Jeff Jarvis mentions an incident last month when Guardian editor Alan Rusbridger casually told him that the paper’s costly new Berliner printing plant “may be the last presses we ever own.”

Jarvis is impressed by the Guardian and several other European publishers (like German publishers Burda and Bertelsmann)
that are concentrating on their digital future and contrasts this to the situation in America:

Then I landed back home in the U.S., where too many of the newspaper editors and publishers I know of still hold dear to their identities as publishers — proprietors of presses, printers on paper, owners of content, controllers of distribution, beneficiaries of monopolies. Publishers, damnit. Newspaper publishers.

But there are there are plenty of European editors who seem to share their American counterparts’ attiture, not least right here in London.

The British newspapers have so far seem to have avoided the upheaval currently being experienced by their American counterparts. As forward-looking as the Guardian may be, not everyone is as enamoured of the Internet as Rusbridger, as a recent Vanity Fair article pointed out:

The Guardian’s hauteur … has to do with the Web: the paper has been technologically adept, even visionary in an industry that, especially in Britain, temperamentally exists in another age.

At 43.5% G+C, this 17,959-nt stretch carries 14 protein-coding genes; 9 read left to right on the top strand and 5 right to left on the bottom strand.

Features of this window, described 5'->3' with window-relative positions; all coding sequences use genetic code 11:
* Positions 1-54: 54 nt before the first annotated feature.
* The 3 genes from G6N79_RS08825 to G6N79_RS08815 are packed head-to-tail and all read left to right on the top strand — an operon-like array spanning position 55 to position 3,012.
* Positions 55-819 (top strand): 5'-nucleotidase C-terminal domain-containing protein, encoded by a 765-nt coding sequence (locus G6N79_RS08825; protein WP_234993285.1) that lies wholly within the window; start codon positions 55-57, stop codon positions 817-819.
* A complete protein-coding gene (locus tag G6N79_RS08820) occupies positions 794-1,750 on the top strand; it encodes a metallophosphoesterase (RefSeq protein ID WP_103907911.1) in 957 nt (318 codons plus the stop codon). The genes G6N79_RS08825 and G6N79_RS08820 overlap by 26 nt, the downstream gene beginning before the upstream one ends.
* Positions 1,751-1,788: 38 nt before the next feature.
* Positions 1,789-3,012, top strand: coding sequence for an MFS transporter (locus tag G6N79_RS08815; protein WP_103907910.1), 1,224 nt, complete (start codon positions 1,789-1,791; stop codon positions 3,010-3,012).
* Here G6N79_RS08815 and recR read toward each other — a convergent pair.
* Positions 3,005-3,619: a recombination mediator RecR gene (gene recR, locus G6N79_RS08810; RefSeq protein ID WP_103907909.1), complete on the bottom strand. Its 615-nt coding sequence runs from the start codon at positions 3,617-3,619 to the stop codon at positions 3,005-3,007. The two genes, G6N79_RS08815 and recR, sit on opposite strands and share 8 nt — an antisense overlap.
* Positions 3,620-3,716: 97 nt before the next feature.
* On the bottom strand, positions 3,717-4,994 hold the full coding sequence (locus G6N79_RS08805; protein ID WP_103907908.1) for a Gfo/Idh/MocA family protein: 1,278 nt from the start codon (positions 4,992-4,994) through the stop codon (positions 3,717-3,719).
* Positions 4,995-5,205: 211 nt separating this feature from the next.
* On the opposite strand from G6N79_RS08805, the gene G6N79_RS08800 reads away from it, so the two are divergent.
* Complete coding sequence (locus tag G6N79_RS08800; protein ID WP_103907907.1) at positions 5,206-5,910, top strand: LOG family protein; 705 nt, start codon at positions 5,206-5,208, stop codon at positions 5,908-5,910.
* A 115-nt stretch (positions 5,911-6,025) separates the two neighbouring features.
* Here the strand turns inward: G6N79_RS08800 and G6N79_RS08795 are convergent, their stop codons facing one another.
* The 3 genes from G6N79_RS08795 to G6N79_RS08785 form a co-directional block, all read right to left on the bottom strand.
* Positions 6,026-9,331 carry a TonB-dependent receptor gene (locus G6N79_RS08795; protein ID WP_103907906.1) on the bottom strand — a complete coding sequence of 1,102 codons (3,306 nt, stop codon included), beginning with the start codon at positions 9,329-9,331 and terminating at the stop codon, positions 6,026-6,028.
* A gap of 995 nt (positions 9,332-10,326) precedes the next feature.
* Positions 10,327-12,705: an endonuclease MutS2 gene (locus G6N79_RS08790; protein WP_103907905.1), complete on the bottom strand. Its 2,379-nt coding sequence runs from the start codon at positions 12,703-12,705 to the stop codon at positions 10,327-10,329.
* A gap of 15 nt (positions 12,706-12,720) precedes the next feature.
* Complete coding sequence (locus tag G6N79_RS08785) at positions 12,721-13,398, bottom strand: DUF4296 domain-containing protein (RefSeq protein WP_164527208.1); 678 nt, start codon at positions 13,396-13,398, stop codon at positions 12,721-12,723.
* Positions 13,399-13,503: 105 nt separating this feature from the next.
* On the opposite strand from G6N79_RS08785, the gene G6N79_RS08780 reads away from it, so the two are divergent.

Its Web business—which, prior to the size war, was its determined answer to the future of newspapers—has made The Guardian one of the leading liberal international voices, never more so than since the start of the Iraq war. Free from U.S.-centricity (and Washington influence), The Guardian has come to rival The New York Times as global liberal paper of record. (Much like The New York Times, whose ownership is dominated by a family trust, The Guardian is owned by a trust whose mission is to safeguard the quality of the paper.)

But this is London, and say what you want about the Internet and the new “information brand” age, the game here remains very much un-postmodern: it’s circulation, circulation, circulation.

Now, Simon Kelner at The Independent, Britain’s also-ran left-leaning paper … who audaciously began the size war, does not exactly have contempt for The Guardian … but he’s certainly impatient with its airs.

Kelner is Rusbridger’s opposite in class, style, and affect: he’s an outsider, Jewish, a proud and consummate old-school newspaper hack … About, for instance, the Internet, he could care less. Kelner, at 47, is all newsroom and page makeup. He sees news, in newspapering fashion, not as a pure ideal or professional standard—the view of The New York Times, journalism schools, and, Kelner might argue, The Guardian—but as a competitive act. Newspapers, Kelner and almost everybody else in London would happily point out, may be more accurate and truthful in the competitionless U.S. (most U.S. daily papers are in one-city-one-paper monopoly markets) but are so much less lively and profitable and have so many fewer loyal readers than in the cutthroat U.K. “I’m a newspaperman,” says Kelner. “I like to sell newspapers.”

And until the days that selling newsprint is no longer more profitable than selling banner ads, that attitude is not going to go away — on either side of the Atlantic.